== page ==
Since the COVID-19 outbreak, the role of journalistic truth in building global scenarios has become increasingly prominent. Viewing and interpreting journalistic truth remains a focus of attention in academia.
In the Chinese and foreign history of journalism, many definitions were offered for the term “news.” In China, news was largely defined by academia. Xu Baohuang, who is known as the father of the Chinese press, said that news refers to latest facts noticed by most readers; Lu Dingyi, founder of Chinese proletarian journalism, argued that news denotes reports of facts which occurred recently; and Fan Changjiang, a pioneer of Chinese journalism, defined news as important facts that the broad masses want to know, should know, and don’t know.
In foreign countries, as modern Western journalism was generated in business activities, definitions of news in the West have strong commercial attributes. For example, in the 1970s, John Bogart, then editorial director of New York-based newspaper The Sun, famously said, “When a dog bites a man that is not news, but when a man bites a dog that is news.” Most definitions of news in the Western press are closely related to interestingness, novelty, and unusualness.
Obviously, news is differently defined in China and the West. To quote American anthropologist Clifford Geertz when he commented on culture, “a web of meaning” that people create through symbolic interaction underlies both Chinese and Western definitions of news. After unravelling each node on the web of meaning, it will be not difficult to discover so-called “facts” that were twined within.
However, every fact behind any journalistic truth needs to be verified by evidence. According to the semiotic evidence theory, the basic modes of human cultural memory and verification include “listening” (oral evidence), “seeing” (pictorial evidence or real evidence), and “writing” (documentary evidence). The three types of evidence are, in essence, all evidential symbols. Each with unique advantages, they are interrelated and help express “factum probandum,” or the possible “truth.”
According to Charles Sanders Peirce, one of the founders of semiotics, semiotics is a triadic model which describes the relationship between the sign/representatum that represents something, the object, which it stands for or represents, and the interpretant, the possible meaning or the sense made of the representatum. Because Chinese and foreign journalism use different frameworks, or interpretants, to explain facts, evidential symbols (representatums) to report the facts (objects) also vary in the two communities.
News reporting is a process of symbolization, which necessarily results in lopsided symbols. The lopsidedness will inevitably highlight some parts—while overshadowing others. For example, in coverage of international events, Chinese and Western press must differ in reporting the same significant “fact.” Some media outlets stress the peculiarity of the fact, some underline its importance, while some distort it.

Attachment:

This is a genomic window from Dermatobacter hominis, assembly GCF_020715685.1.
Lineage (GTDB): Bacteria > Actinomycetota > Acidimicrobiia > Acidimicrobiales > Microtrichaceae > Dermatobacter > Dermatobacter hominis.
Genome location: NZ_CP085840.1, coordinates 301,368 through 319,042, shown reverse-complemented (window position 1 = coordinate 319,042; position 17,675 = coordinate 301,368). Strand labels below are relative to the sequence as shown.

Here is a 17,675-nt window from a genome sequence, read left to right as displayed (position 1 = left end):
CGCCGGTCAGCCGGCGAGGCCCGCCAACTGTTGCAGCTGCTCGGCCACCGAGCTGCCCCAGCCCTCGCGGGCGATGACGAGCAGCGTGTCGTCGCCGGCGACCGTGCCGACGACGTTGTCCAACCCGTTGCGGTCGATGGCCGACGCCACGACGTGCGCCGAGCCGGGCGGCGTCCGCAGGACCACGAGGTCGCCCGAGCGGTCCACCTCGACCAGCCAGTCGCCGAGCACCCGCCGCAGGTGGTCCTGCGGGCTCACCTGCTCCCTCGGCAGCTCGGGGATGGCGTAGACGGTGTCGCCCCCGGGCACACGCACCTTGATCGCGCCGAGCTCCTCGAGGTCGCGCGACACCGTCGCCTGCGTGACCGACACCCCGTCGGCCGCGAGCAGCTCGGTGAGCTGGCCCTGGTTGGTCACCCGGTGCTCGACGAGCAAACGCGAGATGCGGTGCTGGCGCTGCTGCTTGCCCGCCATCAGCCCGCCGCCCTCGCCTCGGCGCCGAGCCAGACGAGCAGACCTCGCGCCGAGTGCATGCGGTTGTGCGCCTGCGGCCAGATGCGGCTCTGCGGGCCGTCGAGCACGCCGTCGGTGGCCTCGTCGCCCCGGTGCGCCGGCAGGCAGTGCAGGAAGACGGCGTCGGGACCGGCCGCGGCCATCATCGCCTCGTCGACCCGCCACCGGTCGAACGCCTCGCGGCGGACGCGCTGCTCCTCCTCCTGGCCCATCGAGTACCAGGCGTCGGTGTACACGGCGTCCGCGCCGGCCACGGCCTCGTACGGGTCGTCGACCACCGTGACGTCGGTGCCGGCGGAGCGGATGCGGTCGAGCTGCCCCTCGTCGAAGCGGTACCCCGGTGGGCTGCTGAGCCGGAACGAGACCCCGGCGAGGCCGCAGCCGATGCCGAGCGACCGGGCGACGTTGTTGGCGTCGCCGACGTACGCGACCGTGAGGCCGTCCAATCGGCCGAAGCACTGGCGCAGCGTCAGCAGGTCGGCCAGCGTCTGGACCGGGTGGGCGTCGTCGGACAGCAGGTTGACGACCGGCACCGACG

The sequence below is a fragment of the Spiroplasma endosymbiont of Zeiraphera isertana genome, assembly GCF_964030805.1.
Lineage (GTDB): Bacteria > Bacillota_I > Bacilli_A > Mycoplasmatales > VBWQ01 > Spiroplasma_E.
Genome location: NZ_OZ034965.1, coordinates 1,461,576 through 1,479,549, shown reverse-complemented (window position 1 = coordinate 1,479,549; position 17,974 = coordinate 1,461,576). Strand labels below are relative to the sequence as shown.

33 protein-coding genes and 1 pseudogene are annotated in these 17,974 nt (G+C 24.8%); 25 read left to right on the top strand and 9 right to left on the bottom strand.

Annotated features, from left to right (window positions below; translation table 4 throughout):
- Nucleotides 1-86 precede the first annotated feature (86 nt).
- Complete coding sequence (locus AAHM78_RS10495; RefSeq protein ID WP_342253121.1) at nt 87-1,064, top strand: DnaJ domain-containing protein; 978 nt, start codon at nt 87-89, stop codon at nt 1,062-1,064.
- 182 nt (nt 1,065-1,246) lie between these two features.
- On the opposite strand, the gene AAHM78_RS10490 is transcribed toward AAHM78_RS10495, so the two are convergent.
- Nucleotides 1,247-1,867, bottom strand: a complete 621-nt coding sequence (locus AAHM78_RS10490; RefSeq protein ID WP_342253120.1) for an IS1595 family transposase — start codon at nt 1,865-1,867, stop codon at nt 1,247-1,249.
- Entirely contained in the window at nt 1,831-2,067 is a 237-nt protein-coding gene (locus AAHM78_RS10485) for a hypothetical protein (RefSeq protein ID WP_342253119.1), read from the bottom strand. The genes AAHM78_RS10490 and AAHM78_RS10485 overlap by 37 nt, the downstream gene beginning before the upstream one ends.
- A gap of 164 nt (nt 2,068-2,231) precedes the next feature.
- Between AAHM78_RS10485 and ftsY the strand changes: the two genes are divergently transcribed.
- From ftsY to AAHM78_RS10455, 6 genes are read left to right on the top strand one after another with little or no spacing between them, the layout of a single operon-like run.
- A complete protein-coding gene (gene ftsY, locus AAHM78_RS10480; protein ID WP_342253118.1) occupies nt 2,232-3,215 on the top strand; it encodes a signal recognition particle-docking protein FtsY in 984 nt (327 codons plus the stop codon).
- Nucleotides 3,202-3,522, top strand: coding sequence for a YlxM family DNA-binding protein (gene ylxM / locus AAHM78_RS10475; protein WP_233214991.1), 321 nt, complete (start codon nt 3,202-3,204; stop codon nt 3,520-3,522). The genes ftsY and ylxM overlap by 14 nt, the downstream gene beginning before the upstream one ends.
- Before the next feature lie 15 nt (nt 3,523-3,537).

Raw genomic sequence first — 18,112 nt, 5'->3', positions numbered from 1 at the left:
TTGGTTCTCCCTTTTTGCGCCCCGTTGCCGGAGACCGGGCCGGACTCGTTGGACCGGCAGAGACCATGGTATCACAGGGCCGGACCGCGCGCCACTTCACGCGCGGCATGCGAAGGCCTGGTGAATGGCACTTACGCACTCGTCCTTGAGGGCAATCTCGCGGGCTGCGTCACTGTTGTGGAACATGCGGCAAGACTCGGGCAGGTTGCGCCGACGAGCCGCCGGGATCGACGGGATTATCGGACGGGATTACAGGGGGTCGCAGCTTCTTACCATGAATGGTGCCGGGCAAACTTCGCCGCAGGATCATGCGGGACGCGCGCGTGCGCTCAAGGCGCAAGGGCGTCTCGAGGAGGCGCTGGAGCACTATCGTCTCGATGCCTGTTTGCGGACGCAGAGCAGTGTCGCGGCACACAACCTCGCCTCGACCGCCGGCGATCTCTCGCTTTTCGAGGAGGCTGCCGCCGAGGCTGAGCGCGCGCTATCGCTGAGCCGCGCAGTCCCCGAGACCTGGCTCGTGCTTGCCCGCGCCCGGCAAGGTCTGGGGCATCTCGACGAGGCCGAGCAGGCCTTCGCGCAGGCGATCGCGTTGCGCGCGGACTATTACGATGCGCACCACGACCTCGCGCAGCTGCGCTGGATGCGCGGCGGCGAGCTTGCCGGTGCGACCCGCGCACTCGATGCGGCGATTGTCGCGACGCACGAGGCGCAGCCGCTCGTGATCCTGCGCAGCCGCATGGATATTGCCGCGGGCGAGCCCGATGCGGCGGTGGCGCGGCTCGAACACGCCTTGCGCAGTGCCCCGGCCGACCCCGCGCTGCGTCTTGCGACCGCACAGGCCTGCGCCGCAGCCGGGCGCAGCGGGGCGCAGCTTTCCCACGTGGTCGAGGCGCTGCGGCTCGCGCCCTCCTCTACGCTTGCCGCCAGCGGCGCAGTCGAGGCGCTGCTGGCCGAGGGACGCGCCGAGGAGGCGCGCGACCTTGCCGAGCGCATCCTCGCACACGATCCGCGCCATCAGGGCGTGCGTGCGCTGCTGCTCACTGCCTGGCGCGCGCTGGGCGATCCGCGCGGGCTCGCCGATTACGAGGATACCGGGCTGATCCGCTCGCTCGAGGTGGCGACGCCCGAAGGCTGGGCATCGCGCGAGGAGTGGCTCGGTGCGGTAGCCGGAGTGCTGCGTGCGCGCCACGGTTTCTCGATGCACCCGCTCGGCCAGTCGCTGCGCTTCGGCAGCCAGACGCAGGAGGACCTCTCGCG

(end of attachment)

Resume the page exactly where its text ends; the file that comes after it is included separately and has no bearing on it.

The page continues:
Within the semiotic evidence theory, every fact has the dual attributes of ineffability and event-ness to human beings. Ineffability refers to the impossibility of facts to express themselves and explain other facts meaningfully. Only through symbols, particularly linguistic and textual symbols, can the value and meaning of facts be self-explanatory. Event-ness means that any fact is a changing event or process of movement. As an event, each fact has a beginning and an end, is fleeting, and can only be understood and retained by means of semiotic memories. Therefore, renowned semiotician Henry Yi-heng Zhao noted, facts that are not symbolized, coded, and signified, basically do not exist in the human world.
Now that symbolization is the sole way for facts to be understood, there is unavoidably the issue of the correlation between facts (objects) and symbols (representatums). Meng Hua, a professor of semiotics at the Ocean University of China, classified facts into original facts, which are ineffable, initial, and unprocessed, and coded facts that are symbolized and processed.
To humanity, there are no original facts. All we know are coded facts. In terms of news reportage, the information reported is technically symbolized, coded facts. Because they have been symbolized, coded facts have their own names and are thus reportable. All facts that are not symbolized, or not deciphered, interpreted, and understood despite some signs, are original facts. Although news reports try to approach original facts, it is quite difficult to reach them.
When considering semiotic evidence, original facts are usually absent or not present. Facts that have happened, in particular, can only exist as coded facts. In Meng’s opinion, once we theoretically shelve original facts, what we pay attention to are no longer original facts behind evidential symbols, but how coded facts approximate and present original facts.